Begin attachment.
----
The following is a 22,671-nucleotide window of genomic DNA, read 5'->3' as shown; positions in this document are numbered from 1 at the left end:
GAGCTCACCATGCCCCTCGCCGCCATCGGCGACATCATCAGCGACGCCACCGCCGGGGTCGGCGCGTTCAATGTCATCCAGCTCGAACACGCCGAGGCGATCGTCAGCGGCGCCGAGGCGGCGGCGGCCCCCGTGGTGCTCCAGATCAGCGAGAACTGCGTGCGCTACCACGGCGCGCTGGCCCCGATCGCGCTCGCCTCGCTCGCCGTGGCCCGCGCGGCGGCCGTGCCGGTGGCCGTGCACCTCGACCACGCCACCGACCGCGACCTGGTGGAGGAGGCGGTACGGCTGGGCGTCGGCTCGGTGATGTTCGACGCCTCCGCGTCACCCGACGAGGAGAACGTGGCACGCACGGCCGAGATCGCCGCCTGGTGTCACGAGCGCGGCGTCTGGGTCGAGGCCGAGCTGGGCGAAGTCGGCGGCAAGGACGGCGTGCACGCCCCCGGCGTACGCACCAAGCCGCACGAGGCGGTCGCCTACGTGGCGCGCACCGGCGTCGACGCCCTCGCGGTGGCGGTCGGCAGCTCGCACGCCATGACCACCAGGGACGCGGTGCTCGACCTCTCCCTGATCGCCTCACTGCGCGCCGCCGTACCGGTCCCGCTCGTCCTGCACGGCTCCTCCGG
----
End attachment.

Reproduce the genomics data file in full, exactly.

The following is a 22,671-nucleotide window of genomic DNA, read 5'->3' as shown; positions in this document are numbered from 1 at the left end:
GAGCTCACCATGCCCCTCGCCGCCATCGGCGACATCATCAGCGACGCCACCGCCGGGGTCGGCGCGTTCAATGTCATCCAGCTCGAACACGCCGAGGCGATCGTCAGCGGCGCCGAGGCGGCGGCGGCCCCCGTGGTGCTCCAGATCAGCGAGAACTGCGTGCGCTACCACGGCGCGCTGGCCCCGATCGCGCTCGCCTCGCTCGCCGTGGCCCGCGCGGCGGCCGTGCCGGTGGCCGTGCACCTCGACCACGCCACCGACCGCGACCTGGTGGAGGAGGCGGTACGGCTGGGCGTCGGCTCGGTGATGTTCGACGCCTCCGCGTCACCCGACGAGGAGAACGTGGCACGCACGGCCGAGATCGCCGCCTGGTGTCACGAGCGCGGCGTCTGGGTCGAGGCCGAGCTGGGCGAAGTCGGCGGCAAGGACGGCGTGCACGCCCCCGGCGTACGCACCAAGCCGCACGAGGCGGTCGCCTACGTGGCGCGCACCGGCGTCGACGCCCTCGCGGTGGCGGTCGGCAGCTCGCACGCCATGACCACCAGGGACGCGGTGCTCGACCTCTCCCTGATCGCCTCACTGCGCGCCGCCGTACCGGTCCCGCTCGTCCTGCACGGCTCCTCCGG